African Wild Dog
Although the African wild dog is genetically diverse, five subspecies are generally recognized but are not universally accepted.
East African and Southern African populations were once thought to be genetically distinct, based on a small number of samples, but more recent studies with a larger number of samples showed that extensive intermixing has occurred between the East African and Southern African populations in the past.
Some unique nuclear and mitochondrial alleles are found in Southern African and Northeastern African populations, with a transition zone encompassing Botswana, Zimbabwe, and Southeastern Tanzania between the two. The West African population may possess a unique haplotype, thus possibly constituting a truly distinct subspecies.
The Cape wild dog (L. p. pictus) is the nominate subspecies and was described by Coenraad Temminck in 1820. This subspecies inhabits the Cape area of Southern Africa and are characterized by a large amount of yellow-orange fur overlapping the black. They also have partially yellow backs of the ears, mostly yellow underparts, and a number of whitish hairs on the throat mane. Those in Mozambique are distinguished by the almost equal development of yellow and black on both the upper- and underparts of the body, as well as having less white fur than the Cape form.
The East African wild dog (L. p. lupinus) was described by Thomas in 1902 and resides in East Africa, as the name would imply. This subspecies is distinguished by a smaller size and a high-contrast coat. The black markings are very dark, and although there are few yellow markings, they are a bright yellow-orange.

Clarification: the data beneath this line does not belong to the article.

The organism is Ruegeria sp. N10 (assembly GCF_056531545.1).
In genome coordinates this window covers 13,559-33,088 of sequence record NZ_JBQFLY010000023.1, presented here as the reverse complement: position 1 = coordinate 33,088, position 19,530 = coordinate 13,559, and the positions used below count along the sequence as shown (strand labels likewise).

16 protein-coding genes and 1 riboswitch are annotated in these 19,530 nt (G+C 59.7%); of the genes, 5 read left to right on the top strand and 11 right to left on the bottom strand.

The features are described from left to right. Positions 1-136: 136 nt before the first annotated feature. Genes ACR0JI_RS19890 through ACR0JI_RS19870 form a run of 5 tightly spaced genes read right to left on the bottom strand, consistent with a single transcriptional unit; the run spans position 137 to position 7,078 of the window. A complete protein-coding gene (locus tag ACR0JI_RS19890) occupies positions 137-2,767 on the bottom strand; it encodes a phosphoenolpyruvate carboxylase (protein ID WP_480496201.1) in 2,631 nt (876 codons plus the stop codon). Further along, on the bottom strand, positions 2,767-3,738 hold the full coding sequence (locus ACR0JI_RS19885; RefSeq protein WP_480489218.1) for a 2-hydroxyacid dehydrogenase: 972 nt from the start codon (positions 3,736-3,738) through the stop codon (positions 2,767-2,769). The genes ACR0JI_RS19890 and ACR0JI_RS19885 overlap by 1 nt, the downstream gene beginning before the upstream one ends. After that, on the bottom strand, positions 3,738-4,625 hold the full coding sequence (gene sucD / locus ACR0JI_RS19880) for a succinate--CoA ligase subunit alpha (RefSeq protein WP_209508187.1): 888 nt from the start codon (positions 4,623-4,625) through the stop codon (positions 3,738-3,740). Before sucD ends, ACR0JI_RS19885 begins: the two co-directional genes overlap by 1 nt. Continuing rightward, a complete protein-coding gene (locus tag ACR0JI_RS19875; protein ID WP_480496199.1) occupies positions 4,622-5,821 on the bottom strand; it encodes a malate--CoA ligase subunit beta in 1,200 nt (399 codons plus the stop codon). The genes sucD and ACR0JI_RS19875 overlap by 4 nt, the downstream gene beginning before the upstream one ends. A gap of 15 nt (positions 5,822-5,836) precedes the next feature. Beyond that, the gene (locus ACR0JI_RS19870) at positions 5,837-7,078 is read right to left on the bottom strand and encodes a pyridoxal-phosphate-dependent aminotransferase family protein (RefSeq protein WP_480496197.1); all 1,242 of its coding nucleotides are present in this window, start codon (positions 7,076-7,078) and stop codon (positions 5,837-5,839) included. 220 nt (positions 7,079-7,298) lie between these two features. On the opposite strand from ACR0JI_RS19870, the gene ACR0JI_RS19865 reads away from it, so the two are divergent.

A few years later, in 1904, Thomas described another subspecies, the Somali wild dog (L. p. somalicus). The subspecies resides in the Horn of Africa and is similar to the East African wild dog but is smaller with shorter, coarser fur and weaker dentition. Its color closely matches the Cape wild dog, with the yellow markings being more buff rather than bright orange.
Another several years later, in 1907, Thomas with Wroughton described the Chad wild dog (L. p. sharicus) that inhabited Chad.
Lastly, the West African wild dog (L. p. manguensis) was described by Matschie in 1915 and resides in Central and West Africa. This subspecies is generally smaller than those that reside in South Africa.